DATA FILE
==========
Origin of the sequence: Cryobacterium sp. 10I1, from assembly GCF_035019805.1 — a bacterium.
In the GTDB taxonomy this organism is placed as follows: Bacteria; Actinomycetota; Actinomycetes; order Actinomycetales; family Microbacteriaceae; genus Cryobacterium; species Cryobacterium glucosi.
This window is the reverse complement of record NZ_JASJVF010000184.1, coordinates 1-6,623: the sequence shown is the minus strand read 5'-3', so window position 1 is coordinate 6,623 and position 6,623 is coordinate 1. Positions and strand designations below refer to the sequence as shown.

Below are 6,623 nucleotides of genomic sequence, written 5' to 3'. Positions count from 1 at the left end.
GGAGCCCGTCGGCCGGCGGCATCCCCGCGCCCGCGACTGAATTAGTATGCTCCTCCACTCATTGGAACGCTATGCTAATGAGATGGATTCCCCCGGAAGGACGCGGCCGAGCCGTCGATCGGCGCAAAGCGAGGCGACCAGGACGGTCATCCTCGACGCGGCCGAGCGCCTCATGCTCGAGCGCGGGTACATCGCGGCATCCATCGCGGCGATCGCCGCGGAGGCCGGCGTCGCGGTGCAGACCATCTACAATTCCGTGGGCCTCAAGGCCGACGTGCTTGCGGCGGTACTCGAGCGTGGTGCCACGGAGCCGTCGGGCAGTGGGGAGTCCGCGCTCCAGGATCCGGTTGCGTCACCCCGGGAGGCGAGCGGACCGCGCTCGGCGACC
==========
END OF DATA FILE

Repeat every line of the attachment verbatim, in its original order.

Origin of the sequence: Cryobacterium sp. 10I1, from assembly GCF_035019805.1 — a bacterium.
In the GTDB taxonomy this organism is placed as follows: Bacteria; Actinomycetota; Actinomycetes; order Actinomycetales; family Microbacteriaceae; genus Cryobacterium; species Cryobacterium glucosi.
This window is the reverse complement of record NZ_JASJVF010000184.1, coordinates 1-6,623: the sequence shown is the minus strand read 5'-3', so window position 1 is coordinate 6,623 and position 6,623 is coordinate 1. Positions and strand designations below refer to the sequence as shown.

Below are 6,623 nucleotides of genomic sequence, written 5' to 3'. Positions count from 1 at the left end.
GGAGCCCGTCGGCCGGCGGCATCCCCGCGCCCGCGACTGAATTAGTATGCTCCTCCACTCATTGGAACGCTATGCTAATGAGATGGATTCCCCCGGAAGGACGCGGCCGAGCCGTCGATCGGCGCAAAGCGAGGCGACCAGGACGGTCATCCTCGACGCGGCCGAGCGCCTCATGCTCGAGCGCGGGTACATCGCGGCATCCATCGCGGCGATCGCCGCGGAGGCCGGCGTCGCGGTGCAGACCATCTACAATTCCGTGGGCCTCAAGGCCGACGTGCTTGCGGCGGTACTCGAGCGTGGTGCCACGGAGCCGTCGGGCAGTGGGGAGTCCGCGCTCCAGGATCCGGTTGCGTCACCCCGGGAGGCGAGCGGACCGCGCTCGGCGACC